SHANGHAI/BEIJING May 23 China signalled on
Wednesday it wanted to ramp up private investment in its energy
sector, in line with recently unveiled government plans to
fast-track infrastructure investment to help combat the nation's
Beijing is drafting detailed guidelines to encourage private
investment across industries, with special focus on the heavily
state-controlled electricity, oil and natural gas sectors,
according to an article by the official Xinhua news agency.
Government agencies are expediting the drafting of new rules
for private investment and are expected to unveil them by June,
added Xinhua. It did not say whether foreign investors would be
allowed to participate in any of the sectors mentioned.
Separately, China's economic planner announced about 100 new
projects, mostly in the energy sector, on Monday alone, a number
roughly equal to the total approvals announced in the first 20
days of May, t he 21st Century Business Herald said on Wednesday.
"The NDRC has started to accelerate its new project
approvals in March and April, compared with the pace in the
first two months," Liu Yuhui, of the Chinese Academy of Social
Sciences, a government think-tank, told the Herald.
On Tuesday, the state-backed China Securities Journal said
China would fast-track approvals for infrastructure investment,
after data last month showed the pace of investment in the likes
of roads, bridges and property was at its weakest in nearly a
Last weekend, the Ministry of Railways, which has been
struggling against mounting debts and a corruption scandal,
announced it would allow private capital to flow into rail
The new openness to private capital in industries previously
reserved for the state was announced by top Chinese leaders at
the annual parliamentary meeting in March.
Private investors have funded Chinese power generation
capacity but have been locked out of the grid where
under-investment prevents power from being used efficiently.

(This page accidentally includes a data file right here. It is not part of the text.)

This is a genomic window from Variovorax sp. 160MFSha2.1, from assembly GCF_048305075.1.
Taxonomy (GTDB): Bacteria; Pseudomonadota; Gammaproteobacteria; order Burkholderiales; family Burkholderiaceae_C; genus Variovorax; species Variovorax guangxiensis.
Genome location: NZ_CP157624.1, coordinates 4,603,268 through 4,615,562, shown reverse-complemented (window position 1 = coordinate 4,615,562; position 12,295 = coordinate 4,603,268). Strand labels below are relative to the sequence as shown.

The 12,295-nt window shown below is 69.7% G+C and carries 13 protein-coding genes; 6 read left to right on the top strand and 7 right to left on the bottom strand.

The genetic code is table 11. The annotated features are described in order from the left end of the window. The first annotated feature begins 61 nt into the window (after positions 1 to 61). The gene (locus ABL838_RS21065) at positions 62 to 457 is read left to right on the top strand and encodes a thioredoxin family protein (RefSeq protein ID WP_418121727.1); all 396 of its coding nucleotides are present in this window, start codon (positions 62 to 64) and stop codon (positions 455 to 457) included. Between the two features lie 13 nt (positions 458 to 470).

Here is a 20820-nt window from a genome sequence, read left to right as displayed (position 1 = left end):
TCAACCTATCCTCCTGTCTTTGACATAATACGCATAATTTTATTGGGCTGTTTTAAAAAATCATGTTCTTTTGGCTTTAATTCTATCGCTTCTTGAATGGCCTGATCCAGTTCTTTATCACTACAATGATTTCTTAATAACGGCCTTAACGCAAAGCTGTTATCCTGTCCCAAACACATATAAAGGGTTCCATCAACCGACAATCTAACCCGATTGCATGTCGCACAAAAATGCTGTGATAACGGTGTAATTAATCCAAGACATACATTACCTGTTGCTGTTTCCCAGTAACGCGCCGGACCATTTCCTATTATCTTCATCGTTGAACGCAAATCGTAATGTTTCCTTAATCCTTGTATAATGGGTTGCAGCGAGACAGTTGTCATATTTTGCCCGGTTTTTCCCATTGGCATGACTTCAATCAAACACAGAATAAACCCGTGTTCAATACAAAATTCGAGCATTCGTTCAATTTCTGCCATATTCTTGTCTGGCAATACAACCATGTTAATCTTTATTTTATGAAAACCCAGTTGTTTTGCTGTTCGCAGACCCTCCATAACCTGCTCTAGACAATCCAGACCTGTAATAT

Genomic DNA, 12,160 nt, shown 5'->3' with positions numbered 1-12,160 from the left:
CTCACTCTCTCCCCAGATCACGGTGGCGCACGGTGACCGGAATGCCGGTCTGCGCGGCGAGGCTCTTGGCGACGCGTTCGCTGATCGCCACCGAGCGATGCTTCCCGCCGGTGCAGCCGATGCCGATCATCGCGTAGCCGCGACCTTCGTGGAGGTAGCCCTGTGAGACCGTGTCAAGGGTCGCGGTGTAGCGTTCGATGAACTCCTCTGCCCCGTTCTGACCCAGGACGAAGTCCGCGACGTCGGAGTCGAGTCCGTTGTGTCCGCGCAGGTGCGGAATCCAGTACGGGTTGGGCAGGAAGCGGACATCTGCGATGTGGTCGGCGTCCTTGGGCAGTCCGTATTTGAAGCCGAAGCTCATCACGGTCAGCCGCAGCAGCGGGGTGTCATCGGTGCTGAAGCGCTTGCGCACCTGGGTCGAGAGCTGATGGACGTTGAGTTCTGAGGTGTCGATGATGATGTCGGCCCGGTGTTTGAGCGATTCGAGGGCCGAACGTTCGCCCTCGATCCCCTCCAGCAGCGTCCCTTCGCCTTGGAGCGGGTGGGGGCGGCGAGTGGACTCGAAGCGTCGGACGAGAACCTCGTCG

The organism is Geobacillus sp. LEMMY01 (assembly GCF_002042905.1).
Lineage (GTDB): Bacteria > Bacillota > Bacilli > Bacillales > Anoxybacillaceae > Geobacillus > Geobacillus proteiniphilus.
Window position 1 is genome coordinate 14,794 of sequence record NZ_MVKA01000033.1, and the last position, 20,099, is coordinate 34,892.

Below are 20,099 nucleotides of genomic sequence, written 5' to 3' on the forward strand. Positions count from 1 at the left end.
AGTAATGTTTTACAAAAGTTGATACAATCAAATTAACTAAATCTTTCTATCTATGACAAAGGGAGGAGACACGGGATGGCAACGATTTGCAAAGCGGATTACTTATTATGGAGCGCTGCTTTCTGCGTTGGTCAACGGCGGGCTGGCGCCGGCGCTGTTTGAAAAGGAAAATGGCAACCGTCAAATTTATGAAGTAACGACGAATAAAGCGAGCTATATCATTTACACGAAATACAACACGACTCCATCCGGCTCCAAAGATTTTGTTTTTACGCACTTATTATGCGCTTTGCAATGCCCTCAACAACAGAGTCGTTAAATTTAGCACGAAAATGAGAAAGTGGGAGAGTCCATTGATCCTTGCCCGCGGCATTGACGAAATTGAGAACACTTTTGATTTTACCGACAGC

When the natural gas sector was being developed a decade ago,
private producers flourished but were later forced to sell to
China's economy stuttered unexpectedly in April, fuelling
expectations of more stimulus to boost growth, although a
package as big as the massive 4 trillion yuan ($630
billion)spending plan one rolled out in 2008-2009 appears
On Wednesday, the World Bank cut its economic growth
forecast for China this year to 8.2 percent from 8.4 percent and
urged Beijing to rely on easier fiscal policy rather than state
investment to lift activity.
Premier Wen Jiabao signalled Beijing's willingness to take
action in remarks at the weekend, saying more priority would be
given to maintaining growth.
The 21st Century Business Herald said the recent flurry of
new investment approvals had not translated yet into additional
demand for loans from commercial banks.
It cited people close to state banks as saying the country's
top four lenders only extended new loans of 34 billion yuan in
the first 20 days of this month, partly because they lost 270
billion yuan in deposits during the same period.
The top four banks are Industrial and Commercial Bank of
China, Agricultural Bank of China, China
Construction Bank and Bank of China. A
loss in deposits will hurt their ability to lend, as they all
have to meet regulatory requirements on loan-to-deposit ratio.
"The latest internal guideline from the central bank is that
overall credit quota will not be relaxed, but commercial banks
can apply to frontload their loans if needed," the newspaper
said, citing a senior executive at an unnamed bank.
Chinese banks made 681.8 billion yuan new loans in April,
missing market forecasts of 800 billion yuan.